For some reason, I remembered reading about the first white man to reach western New York, a Frenchman named Étienne Brûlé. Got this far and heard the drums and went native. The story was he'd had a falling out with the Hurons. They killed him. I don't know if they cooked him, but they ate him.
I steered my thoughts to Gloria, to her dimples, her birthday coming up in a couple of days. Ten already. She had told me she would be a teenager because it was two digits. Jesus.
I thought about a girl I had known during school, before Eileen, and wondered what had happened to her. I even thought about Eileen for a little while, imagined ways I could have kept my marriage from going down the drain.
You think a lot of things, waiting. I turned on the radio low. I was glad to hear the DJ on WHAM playing Billie Holiday. That station, it was usually Perry Como, the human tranquilizer.
Billie sang "Travelin' Light" and, right after, "What a Little Moonlight Can Do." Oo, oo, oo. It was a voice with the surface stripped away, all heart. The voice of somebody who's way out in front of the parade.
Then the announcer said the music was a tribute. Billie Holiday had passed away. Dead at forty-four. It didn't seem possible.
I thought about a lot of things that night. And for a time, I didn't think, just listened to the crickets as they crinkled the air, just watched a lazy orange slice of moon float down behind the saw-toothed roof of a factory building.
Somebody once said it's not the places you go, it's the odd hours you keep—a church up the street in the early morning fog can be as magical as Notre Dame in Paris. That was another thought that wandered through my mind as I watched the air go pearly over the motel and then watched the sign begin to leach pink into the eastern sky.
When they came out, the girl was gripping her elbows and walking with her head down. Gill held his hand on her neck and steered her toward his car. I should have taken him apart. He'd just stolen her innocence, which was probably all she had that was worth half a damn.
I followed them across town to a rundown section off West Main. He let her out on Cicero Street and drove away.
I was the only one who watched her mount the sagging porch steps of a disheveled two-family house. She walked slowly, as if she were climbing into a bleak future.
I DROVE TO MY apartment on Oxford Street and took the shower that would have to stand in for a night's sleep. I turned the water to cold and stayed under the needles until I felt relaxed and my breathing slowed to normal. I put on a clean light-blue shirt, a smoke-colored summer-weight suit, and a narrow-brimmed fedora.
Down at the stainless-steel Empire I ordered two poached on buttered rye toast, a small T-bone, home fries, and a broiled grapefruit. I put away three cups of coffee and two Luckies, enjoying that feeling you get, when you've been awake all night, that you're a step ahead of the suckers who are just getting up.
The traffic in Rochester had been getting bad the last few years. Everybody had a car. The city was busy dumping federal money into six-lane bypasses that would solve the problem. For now, we were stuck with congestion that ground to a standstill nearly every rush hour.
Newsboys hawked papers to drivers locked in the jam. I bought one and glanced at it as we inched along. I read about how Eisenhower wasn't going to let the steelworkers push him around. I was
Excerpted from MOBTOWN by Jack Kelly. Copyright © 2002 by Jack Kelly. Excerpted by permission. All rights reserved. No part of this excerpt may be reproduced or reprinted without permission in writing from the publisher.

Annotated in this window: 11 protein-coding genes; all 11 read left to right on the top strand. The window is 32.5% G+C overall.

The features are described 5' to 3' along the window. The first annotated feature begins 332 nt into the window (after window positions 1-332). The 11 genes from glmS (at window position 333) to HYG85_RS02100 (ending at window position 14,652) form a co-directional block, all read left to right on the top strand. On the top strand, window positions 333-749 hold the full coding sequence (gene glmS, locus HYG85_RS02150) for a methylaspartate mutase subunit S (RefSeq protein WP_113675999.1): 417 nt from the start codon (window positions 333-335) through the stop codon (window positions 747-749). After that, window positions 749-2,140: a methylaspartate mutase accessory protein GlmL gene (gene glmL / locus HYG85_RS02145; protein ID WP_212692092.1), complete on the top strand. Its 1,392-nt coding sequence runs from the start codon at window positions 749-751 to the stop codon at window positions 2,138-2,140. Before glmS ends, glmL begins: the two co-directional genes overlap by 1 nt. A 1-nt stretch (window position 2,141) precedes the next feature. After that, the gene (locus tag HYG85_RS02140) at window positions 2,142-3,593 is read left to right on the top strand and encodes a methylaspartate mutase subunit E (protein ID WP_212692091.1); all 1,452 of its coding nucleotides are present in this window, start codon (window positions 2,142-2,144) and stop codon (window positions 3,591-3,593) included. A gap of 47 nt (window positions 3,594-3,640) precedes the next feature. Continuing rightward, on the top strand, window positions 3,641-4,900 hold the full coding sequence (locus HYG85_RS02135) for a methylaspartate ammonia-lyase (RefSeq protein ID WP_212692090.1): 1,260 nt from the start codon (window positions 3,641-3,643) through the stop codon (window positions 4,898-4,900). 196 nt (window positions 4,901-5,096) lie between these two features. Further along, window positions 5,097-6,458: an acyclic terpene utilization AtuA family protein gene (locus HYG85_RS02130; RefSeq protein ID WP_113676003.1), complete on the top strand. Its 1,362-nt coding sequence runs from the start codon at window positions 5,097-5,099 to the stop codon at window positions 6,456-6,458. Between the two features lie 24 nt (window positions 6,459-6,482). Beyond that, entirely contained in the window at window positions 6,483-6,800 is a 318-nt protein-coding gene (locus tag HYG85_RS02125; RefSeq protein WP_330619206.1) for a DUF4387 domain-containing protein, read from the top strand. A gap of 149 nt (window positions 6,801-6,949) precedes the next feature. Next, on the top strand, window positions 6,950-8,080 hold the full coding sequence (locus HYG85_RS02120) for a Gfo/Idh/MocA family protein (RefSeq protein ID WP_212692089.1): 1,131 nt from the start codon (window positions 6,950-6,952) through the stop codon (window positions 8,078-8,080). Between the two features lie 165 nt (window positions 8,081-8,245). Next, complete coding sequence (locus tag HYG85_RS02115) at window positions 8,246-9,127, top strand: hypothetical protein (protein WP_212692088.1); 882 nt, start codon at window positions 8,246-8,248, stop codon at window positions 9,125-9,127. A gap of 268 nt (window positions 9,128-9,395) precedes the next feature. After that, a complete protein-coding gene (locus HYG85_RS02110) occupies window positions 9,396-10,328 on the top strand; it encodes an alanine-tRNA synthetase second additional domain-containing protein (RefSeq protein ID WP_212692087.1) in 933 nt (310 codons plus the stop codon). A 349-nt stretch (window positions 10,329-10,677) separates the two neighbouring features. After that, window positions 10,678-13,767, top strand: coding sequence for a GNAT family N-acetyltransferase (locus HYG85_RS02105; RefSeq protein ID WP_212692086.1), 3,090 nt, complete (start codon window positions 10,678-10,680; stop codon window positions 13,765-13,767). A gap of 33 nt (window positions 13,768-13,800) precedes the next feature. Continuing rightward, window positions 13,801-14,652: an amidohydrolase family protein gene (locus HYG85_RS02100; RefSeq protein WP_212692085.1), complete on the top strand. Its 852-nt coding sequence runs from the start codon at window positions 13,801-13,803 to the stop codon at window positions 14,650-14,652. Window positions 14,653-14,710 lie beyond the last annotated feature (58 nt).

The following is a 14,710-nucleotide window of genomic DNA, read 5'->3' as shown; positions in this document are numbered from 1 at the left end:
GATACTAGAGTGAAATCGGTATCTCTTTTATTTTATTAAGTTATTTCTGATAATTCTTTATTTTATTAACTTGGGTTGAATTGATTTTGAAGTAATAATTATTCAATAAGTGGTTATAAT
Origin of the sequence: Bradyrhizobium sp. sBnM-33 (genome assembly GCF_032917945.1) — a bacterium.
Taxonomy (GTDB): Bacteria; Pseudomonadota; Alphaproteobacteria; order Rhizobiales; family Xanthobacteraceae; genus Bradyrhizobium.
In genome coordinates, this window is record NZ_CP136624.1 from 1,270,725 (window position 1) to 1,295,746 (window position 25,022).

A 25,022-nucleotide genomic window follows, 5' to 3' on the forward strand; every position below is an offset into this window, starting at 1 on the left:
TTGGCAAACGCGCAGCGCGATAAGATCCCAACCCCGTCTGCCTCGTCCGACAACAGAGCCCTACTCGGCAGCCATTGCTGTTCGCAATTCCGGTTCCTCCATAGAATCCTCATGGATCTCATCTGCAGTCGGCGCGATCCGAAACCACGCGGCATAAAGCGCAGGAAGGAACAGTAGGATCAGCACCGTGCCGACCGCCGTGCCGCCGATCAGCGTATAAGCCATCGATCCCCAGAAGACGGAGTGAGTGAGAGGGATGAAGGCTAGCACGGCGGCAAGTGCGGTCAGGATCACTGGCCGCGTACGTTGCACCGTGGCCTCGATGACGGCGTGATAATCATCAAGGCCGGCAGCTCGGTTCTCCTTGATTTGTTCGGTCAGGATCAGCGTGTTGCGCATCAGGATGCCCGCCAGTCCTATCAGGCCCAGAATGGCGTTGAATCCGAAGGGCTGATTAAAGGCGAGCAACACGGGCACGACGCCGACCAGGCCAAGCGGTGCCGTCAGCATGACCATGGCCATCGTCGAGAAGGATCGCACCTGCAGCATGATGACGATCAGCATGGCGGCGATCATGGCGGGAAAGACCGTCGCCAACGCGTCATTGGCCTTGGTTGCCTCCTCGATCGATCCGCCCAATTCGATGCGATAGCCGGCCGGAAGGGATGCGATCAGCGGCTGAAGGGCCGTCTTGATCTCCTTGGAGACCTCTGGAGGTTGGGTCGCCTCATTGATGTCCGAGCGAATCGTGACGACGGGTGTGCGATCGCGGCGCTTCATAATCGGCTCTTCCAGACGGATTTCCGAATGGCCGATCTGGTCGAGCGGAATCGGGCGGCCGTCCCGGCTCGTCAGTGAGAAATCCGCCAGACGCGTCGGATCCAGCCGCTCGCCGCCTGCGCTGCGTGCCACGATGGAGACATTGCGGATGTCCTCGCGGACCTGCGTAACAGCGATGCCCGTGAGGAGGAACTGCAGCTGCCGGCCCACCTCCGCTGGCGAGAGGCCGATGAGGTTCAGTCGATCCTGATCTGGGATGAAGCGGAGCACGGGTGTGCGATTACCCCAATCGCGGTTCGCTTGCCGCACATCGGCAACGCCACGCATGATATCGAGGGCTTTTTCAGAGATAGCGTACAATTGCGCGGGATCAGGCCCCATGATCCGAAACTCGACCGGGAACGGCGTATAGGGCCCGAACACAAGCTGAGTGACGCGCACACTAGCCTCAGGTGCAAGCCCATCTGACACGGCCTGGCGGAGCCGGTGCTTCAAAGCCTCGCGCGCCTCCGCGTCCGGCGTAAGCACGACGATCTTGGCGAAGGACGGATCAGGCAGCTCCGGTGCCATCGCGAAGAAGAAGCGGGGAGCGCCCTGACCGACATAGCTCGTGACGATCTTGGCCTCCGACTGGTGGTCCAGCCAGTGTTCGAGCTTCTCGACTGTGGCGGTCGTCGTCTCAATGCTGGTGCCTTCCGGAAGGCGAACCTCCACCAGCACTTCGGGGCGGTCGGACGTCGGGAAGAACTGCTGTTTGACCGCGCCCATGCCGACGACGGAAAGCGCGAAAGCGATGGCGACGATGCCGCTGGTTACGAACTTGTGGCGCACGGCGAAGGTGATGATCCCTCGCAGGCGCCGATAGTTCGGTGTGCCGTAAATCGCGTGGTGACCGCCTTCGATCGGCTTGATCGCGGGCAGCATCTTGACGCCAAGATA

Posted December 9, 2008
In 1959 Rochester, New York private detective Ike Van Savage understands that the matrimonial assignments pay the bills so he never refuses any of them. Currently his client wants evidence that her husband Eddie Gill of Gill¿s Texas Hots & Ground Round is cheating. Ike takes photos of Eddie with an underage waitress that his wife can use to blackmail her philandering spouse. <P>His next client Vicky Petrone wants Ike to find material on her husband that she plans to use to blackmail her spouse into not murdering her. Vicky expects her spouse, local mob chieftain Joe, to kill her as he has done to two previous wives. Ike also works on an arson case that he thinks ties back to the Petrone mob if he can stay alive long enough to prove the link. <P>MOBTOWN is an exciting historical noir that never slows down as Ike bounces from case to case until he realizes all three are connected. The story line will remind readers of the movie Chinatown, but in upstate New York instead of Southern California. Ike is a wonderful lead character whose precocious almost ten-year-old daughter humanizes him so that he never becomes a caricature of Sam Spade. Fans of historical urban noirs will relish a trip to Jack Kelly¿s hometown. <P>Harriet KlausnerWas this review helpful? Yes NoThank you for your feedback. Report this reviewThank you, this review has been flagged.
Posted January 14, 2002
Jack Kelly¿s latest novel, Mobtown, is rock-solid noir, Mickey Spillane and Raymond Chandler style, or a like a Humphrey Bogart film. The characters are well defined, the setting is vivid and the mystery is like a giant jigsaw puzzle with pieces lying all over the place waiting to be fit together.<br><br> A cop kicked off the force for having morals, Ike Van Savage turns private investigator working the city streets of Rochester, New York. He¿s hired by a woman who wants to find out if her husband is fooling around. An Irish man hires Van Savage to find out for sure who is setting fire to his slum-rental properties. A good looking dame has hired him afraid her husband is going to try and kill her. The seriousness of this problem¿her husband is part of the Arm in Rochester. He¿s well connected. He¿s with the Mob.<br><br> During a heat wave where temperatures fluctuate consistently in the high nineties with unbearable humidity, Van Savage is sucked into the underworld of organized crime and this one case could wind up being his last. He finds out the truth about who was behind having him taken off the force. People are trying to kill him.<br><br> Mobtown is poetically written in that classic noir style. Machine gun sentences¿pop, pop, pop, pop¿riddle the pages. Jack Kelly provides constant clever and witty dialogue. He knows how to build intense scenes and carry his characters through them. An exciting and entertaining story. I would love to see more of Ike Van Savage.<br>--Phillip Tomasso III, author of Third Ring, Tenth House & Mind PlayWas this review helpful? Yes NoThank you for your feedback. Report this reviewThank you, this review has been flagged.